Burlesque Roundtable: Getting Serious
Welcome to our second Burlesque Roundtable. (Did you miss the first?) The hope is to create an open dialogue to discuss relevant burlesque questions in an honest manner. Have a questions you would like to propose or two cents you would like to throw into the ring? Please do so via comments; we would love to hear from you!
Q: In order for burlesque to continue to grow as an art form, to be taken seriously, and to keep burlesque growing in popularity, the number one thing that must change is ______________________________ .
Violet O’ Hara (Dallas) The number one thing that must change is our level of professionalism when conducting business. Communicating in a respectful manner and conducting all business transactions with integrity would help our community to grow and be recognized as a serious art form.
Roxie Moxie (Austin) I do think we need to get more serious about our art. Gone are the days when a girl could just walk back and forth on a stage and strip out of a store-bought Leg Avenue costume and call it “Burlesque.” The Burlesque market is saturated now and audiences expect more. You’ve got to be a skilled artist – offer something unique and unexpected to your audience if you want to be taken seriously as a performer.
Trixie Minx (New Orleans) Ladies not supporting ladies is by far the greatest weakness I’ve seen in burlesque. It’s sad really.
Jo Weldon (NYC) The number one thing that must change is respect. It bores me when people who’ve been performing for a long time tell young performers what they’re tired of. Why should new performers care, if they’re not being treated with respect? They don’t need anyone’s permission to do as they like. The more experienced performers aren’t coming to the newer performers’ shows, for the most part, and the newer performers’ audiences aren’t jaded and they’re THRILLED to see some of this stuff more experienced performers think is old hat. BUT On the flipside of that coin, newer performers should take some time and get to know what proceeded them–it’s mighty annoying when they call themselves “the first ever all-live-music neo-burlesque show!” or think they’re big rebels or massive geniuses against classic burlesque because they’re doing some punk rock or political protest thing we all did fifteen years ago, or references to current pop culture that burlesque has always done. It’s just a matter of respect, perspective, research, and being true to what moves you. Do it; but just get over yourself, whether what you need to get over is that you think you’ve done it all or you think you’re the most innovative thing ever even though you haven’t done a shred of research besides going to one show and copping an attitude!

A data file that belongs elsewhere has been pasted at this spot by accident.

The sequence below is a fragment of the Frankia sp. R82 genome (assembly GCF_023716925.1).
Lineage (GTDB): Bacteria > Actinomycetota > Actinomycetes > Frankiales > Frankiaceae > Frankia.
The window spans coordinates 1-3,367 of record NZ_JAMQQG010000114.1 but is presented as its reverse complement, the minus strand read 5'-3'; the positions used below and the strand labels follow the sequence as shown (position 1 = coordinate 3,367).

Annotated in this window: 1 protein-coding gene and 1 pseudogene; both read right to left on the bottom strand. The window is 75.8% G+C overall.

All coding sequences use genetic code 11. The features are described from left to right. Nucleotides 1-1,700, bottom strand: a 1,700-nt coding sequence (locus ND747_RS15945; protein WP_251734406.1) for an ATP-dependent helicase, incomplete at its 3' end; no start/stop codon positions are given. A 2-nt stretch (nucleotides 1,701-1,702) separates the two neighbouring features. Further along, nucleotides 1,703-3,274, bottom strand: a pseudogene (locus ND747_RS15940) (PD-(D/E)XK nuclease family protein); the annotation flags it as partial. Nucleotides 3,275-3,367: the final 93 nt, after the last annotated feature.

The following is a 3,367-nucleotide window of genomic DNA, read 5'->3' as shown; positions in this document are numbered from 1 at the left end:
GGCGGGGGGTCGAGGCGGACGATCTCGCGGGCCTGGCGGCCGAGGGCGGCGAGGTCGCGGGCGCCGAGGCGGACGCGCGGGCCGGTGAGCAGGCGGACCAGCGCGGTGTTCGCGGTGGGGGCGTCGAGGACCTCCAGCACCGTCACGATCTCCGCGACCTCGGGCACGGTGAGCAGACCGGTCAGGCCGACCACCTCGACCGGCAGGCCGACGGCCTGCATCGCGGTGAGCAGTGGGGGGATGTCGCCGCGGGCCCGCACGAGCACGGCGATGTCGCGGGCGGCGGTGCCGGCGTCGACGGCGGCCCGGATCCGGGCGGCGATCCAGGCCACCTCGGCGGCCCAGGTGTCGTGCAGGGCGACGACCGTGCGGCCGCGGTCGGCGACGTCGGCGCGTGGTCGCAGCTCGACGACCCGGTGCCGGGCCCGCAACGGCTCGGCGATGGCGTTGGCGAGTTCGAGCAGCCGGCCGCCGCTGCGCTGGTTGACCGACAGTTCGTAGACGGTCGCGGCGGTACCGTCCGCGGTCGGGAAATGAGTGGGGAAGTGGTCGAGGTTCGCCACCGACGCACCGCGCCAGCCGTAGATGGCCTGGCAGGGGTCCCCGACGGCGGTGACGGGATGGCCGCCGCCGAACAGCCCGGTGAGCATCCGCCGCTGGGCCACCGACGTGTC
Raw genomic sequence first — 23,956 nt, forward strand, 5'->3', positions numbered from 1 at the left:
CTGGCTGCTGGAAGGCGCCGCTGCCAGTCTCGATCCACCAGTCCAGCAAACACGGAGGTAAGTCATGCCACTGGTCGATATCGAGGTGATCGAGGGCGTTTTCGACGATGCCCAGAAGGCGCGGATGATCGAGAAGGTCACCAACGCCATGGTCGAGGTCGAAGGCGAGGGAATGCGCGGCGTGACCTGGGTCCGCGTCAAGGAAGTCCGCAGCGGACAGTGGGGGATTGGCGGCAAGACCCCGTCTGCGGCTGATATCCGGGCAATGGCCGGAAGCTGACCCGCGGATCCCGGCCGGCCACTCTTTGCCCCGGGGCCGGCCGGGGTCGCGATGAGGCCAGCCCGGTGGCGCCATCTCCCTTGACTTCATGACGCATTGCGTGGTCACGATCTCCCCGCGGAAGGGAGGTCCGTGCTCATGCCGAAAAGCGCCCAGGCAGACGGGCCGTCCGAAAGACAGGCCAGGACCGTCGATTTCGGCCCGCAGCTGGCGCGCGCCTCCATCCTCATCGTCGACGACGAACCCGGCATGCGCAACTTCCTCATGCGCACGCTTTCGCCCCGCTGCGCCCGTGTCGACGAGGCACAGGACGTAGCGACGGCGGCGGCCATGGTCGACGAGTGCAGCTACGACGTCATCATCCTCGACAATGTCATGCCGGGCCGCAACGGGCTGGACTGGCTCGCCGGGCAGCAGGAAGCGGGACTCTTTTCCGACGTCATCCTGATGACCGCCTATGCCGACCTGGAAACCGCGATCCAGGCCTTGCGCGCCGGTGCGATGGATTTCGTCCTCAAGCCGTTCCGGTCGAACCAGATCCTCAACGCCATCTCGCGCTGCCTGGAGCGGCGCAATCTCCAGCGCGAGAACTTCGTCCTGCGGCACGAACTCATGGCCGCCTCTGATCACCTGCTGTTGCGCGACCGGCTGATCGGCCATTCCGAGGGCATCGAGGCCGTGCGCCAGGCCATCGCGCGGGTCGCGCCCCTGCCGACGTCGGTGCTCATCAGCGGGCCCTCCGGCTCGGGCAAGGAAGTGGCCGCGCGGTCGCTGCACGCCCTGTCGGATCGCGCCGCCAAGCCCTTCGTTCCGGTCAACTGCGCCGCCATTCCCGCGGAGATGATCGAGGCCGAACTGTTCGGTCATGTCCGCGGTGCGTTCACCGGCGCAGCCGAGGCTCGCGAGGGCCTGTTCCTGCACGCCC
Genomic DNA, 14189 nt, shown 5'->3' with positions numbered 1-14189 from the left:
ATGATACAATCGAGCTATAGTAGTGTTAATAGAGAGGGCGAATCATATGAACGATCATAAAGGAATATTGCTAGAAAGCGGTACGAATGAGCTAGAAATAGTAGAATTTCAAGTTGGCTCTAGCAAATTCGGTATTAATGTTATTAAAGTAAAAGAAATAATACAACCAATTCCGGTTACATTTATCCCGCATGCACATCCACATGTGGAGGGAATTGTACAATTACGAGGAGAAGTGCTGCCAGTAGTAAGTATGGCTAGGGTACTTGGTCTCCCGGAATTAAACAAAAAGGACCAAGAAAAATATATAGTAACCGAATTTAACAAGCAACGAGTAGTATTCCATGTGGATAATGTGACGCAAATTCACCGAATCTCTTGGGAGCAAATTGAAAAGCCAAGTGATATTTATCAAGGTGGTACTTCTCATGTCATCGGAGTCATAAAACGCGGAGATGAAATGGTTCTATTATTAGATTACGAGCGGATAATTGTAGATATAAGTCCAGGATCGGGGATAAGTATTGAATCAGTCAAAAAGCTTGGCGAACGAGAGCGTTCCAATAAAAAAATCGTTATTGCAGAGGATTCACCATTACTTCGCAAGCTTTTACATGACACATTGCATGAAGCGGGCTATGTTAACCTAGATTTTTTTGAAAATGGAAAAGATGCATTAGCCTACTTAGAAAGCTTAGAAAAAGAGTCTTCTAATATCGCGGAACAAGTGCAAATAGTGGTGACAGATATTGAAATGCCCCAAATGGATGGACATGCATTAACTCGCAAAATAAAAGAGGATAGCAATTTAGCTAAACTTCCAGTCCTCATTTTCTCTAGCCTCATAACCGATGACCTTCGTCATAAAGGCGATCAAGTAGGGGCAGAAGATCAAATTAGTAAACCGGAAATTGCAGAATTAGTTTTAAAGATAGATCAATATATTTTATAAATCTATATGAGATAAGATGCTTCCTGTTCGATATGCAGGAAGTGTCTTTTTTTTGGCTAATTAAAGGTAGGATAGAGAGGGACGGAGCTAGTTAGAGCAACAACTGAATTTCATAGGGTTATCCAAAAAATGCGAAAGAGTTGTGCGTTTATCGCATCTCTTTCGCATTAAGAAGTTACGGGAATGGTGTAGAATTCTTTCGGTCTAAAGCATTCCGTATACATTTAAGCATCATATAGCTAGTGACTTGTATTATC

The number two thing that should probably change is resistance to critique. Having someone in the dressing room tell you you’re a genius won’t help you improve as a performer.